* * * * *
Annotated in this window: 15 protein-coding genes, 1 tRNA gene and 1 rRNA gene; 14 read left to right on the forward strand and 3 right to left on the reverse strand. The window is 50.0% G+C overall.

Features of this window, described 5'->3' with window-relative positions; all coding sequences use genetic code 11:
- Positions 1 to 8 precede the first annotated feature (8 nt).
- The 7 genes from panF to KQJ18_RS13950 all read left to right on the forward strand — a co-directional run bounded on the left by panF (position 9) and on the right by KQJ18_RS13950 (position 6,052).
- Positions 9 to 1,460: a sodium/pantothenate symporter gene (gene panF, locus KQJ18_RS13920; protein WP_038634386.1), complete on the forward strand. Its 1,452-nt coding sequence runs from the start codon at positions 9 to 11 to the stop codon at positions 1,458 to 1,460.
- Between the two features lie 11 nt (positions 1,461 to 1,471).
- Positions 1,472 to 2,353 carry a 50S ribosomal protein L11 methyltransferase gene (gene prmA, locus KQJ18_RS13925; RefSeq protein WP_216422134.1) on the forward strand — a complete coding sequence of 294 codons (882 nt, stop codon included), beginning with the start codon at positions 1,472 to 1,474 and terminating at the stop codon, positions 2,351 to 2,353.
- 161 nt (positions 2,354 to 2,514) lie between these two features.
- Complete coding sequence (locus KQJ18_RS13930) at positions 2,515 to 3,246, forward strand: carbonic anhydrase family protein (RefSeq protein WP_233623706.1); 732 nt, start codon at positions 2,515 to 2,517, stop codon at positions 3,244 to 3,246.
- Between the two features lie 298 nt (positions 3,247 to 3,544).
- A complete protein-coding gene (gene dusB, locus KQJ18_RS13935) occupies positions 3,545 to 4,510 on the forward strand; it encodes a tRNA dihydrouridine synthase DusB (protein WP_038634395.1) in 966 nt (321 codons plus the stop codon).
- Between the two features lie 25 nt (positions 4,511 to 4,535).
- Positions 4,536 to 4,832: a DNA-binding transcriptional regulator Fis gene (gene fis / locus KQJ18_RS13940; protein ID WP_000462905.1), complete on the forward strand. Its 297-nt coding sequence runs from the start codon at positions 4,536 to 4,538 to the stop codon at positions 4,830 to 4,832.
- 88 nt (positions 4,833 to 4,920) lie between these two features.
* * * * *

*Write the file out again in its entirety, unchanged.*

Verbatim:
Annotated in this window: 15 protein-coding genes, 1 tRNA gene and 1 rRNA gene; 14 read left to right on the forward strand and 3 right to left on the reverse strand. The window is 50.0% G+C overall.

Features of this window, described 5'->3' with window-relative positions; all coding sequences use genetic code 11:
- Positions 1 to 8 precede the first annotated feature (8 nt).
- The 7 genes from panF to KQJ18_RS13950 all read left to right on the forward strand — a co-directional run bounded on the left by panF (position 9) and on the right by KQJ18_RS13950 (position 6,052).
- Positions 9 to 1,460: a sodium/pantothenate symporter gene (gene panF, locus KQJ18_RS13920; protein WP_038634386.1), complete on the forward strand. Its 1,452-nt coding sequence runs from the start codon at positions 9 to 11 to the stop codon at positions 1,458 to 1,460.
- Between the two features lie 11 nt (positions 1,461 to 1,471).
- Positions 1,472 to 2,353 carry a 50S ribosomal protein L11 methyltransferase gene (gene prmA, locus KQJ18_RS13925; RefSeq protein WP_216422134.1) on the forward strand — a complete coding sequence of 294 codons (882 nt, stop codon included), beginning with the start codon at positions 1,472 to 1,474 and terminating at the stop codon, positions 2,351 to 2,353.
- 161 nt (positions 2,354 to 2,514) lie between these two features.
- Complete coding sequence (locus KQJ18_RS13930) at positions 2,515 to 3,246, forward strand: carbonic anhydrase family protein (RefSeq protein WP_233623706.1); 732 nt, start codon at positions 2,515 to 2,517, stop codon at positions 3,244 to 3,246.
- Between the two features lie 298 nt (positions 3,247 to 3,544).
- A complete protein-coding gene (gene dusB, locus KQJ18_RS13935) occupies positions 3,545 to 4,510 on the forward strand; it encodes a tRNA dihydrouridine synthase DusB (protein WP_038634395.1) in 966 nt (321 codons plus the stop codon).
- Between the two features lie 25 nt (positions 4,511 to 4,535).
- Positions 4,536 to 4,832: a DNA-binding transcriptional regulator Fis gene (gene fis / locus KQJ18_RS13940; protein ID WP_000462905.1), complete on the forward strand. Its 297-nt coding sequence runs from the start codon at positions 4,536 to 4,538 to the stop codon at positions 4,830 to 4,832.
- 88 nt (positions 4,833 to 4,920) lie between these two features.